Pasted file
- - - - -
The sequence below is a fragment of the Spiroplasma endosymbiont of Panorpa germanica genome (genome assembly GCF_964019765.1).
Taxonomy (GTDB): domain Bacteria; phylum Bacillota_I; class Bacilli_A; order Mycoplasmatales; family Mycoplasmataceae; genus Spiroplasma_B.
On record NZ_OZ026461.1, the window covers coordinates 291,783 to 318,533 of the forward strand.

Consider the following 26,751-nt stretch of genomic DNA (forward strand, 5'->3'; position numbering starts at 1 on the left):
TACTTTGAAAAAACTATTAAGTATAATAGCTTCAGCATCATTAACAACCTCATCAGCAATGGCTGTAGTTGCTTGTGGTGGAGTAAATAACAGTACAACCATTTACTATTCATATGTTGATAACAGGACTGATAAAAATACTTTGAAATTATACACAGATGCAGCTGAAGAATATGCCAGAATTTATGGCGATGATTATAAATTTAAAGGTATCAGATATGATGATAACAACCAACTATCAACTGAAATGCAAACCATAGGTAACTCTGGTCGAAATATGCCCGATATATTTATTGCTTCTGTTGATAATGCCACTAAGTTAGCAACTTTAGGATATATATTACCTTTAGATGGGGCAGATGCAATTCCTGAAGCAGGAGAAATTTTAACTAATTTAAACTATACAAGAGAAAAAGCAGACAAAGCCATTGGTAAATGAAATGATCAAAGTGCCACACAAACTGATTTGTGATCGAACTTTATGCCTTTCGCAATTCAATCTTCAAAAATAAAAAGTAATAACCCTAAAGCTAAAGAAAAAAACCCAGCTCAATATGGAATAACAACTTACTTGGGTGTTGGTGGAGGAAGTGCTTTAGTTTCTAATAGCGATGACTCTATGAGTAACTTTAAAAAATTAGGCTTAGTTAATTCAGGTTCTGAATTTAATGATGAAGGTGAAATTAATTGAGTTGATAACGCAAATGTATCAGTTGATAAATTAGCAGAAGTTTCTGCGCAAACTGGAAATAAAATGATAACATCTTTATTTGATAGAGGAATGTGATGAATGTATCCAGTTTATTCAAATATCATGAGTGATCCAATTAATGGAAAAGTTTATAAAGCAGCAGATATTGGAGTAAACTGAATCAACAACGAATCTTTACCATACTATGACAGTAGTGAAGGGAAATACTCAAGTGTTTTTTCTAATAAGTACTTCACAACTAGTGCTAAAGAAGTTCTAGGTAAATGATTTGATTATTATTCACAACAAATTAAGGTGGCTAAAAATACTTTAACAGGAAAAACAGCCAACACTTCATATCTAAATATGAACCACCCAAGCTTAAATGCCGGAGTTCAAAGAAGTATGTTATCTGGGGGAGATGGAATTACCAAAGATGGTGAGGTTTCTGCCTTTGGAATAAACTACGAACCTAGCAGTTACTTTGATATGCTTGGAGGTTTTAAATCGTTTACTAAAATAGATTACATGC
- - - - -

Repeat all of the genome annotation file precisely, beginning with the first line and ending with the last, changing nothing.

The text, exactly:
The sequence below is a fragment of the Spiroplasma endosymbiont of Panorpa germanica genome (genome assembly GCF_964019765.1).
Taxonomy (GTDB): domain Bacteria; phylum Bacillota_I; class Bacilli_A; order Mycoplasmatales; family Mycoplasmataceae; genus Spiroplasma_B.
On record NZ_OZ026461.1, the window covers coordinates 291,783 to 318,533 of the forward strand.

Consider the following 26,751-nt stretch of genomic DNA (forward strand, 5'->3'; position numbering starts at 1 on the left):
TACTTTGAAAAAACTATTAAGTATAATAGCTTCAGCATCATTAACAACCTCATCAGCAATGGCTGTAGTTGCTTGTGGTGGAGTAAATAACAGTACAACCATTTACTATTCATATGTTGATAACAGGACTGATAAAAATACTTTGAAATTATACACAGATGCAGCTGAAGAATATGCCAGAATTTATGGCGATGATTATAAATTTAAAGGTATCAGATATGATGATAACAACCAACTATCAACTGAAATGCAAACCATAGGTAACTCTGGTCGAAATATGCCCGATATATTTATTGCTTCTGTTGATAATGCCACTAAGTTAGCAACTTTAGGATATATATTACCTTTAGATGGGGCAGATGCAATTCCTGAAGCAGGAGAAATTTTAACTAATTTAAACTATACAAGAGAAAAAGCAGACAAAGCCATTGGTAAATGAAATGATCAAAGTGCCACACAAACTGATTTGTGATCGAACTTTATGCCTTTCGCAATTCAATCTTCAAAAATAAAAAGTAATAACCCTAAAGCTAAAGAAAAAAACCCAGCTCAATATGGAATAACAACTTACTTGGGTGTTGGTGGAGGAAGTGCTTTAGTTTCTAATAGCGATGACTCTATGAGTAACTTTAAAAAATTAGGCTTAGTTAATTCAGGTTCTGAATTTAATGATGAAGGTGAAATTAATTGAGTTGATAACGCAAATGTATCAGTTGATAAATTAGCAGAAGTTTCTGCGCAAACTGGAAATAAAATGATAACATCTTTATTTGATAGAGGAATGTGATGAATGTATCCAGTTTATTCAAATATCATGAGTGATCCAATTAATGGAAAAGTTTATAAAGCAGCAGATATTGGAGTAAACTGAATCAACAACGAATCTTTACCATACTATGACAGTAGTGAAGGGAAATACTCAAGTGTTTTTTCTAATAAGTACTTCACAACTAGTGCTAAAGAAGTTCTAGGTAAATGATTTGATTATTATTCACAACAAATTAAGGTGGCTAAAAATACTTTAACAGGAAAAACAGCCAACACTTCATATCTAAATATGAACCACCCAAGCTTAAATGCCGGAGTTCAAAGAAGTATGTTATCTGGGGGAGATGGAATTACCAAAGATGGTGAGGTTTCTGCCTTTGGAATAAACTACGAACCTAGCAGTTACTTTGATATGCTTGGAGGTTTTAAATCGTTTACTAAAATAGATTACATGC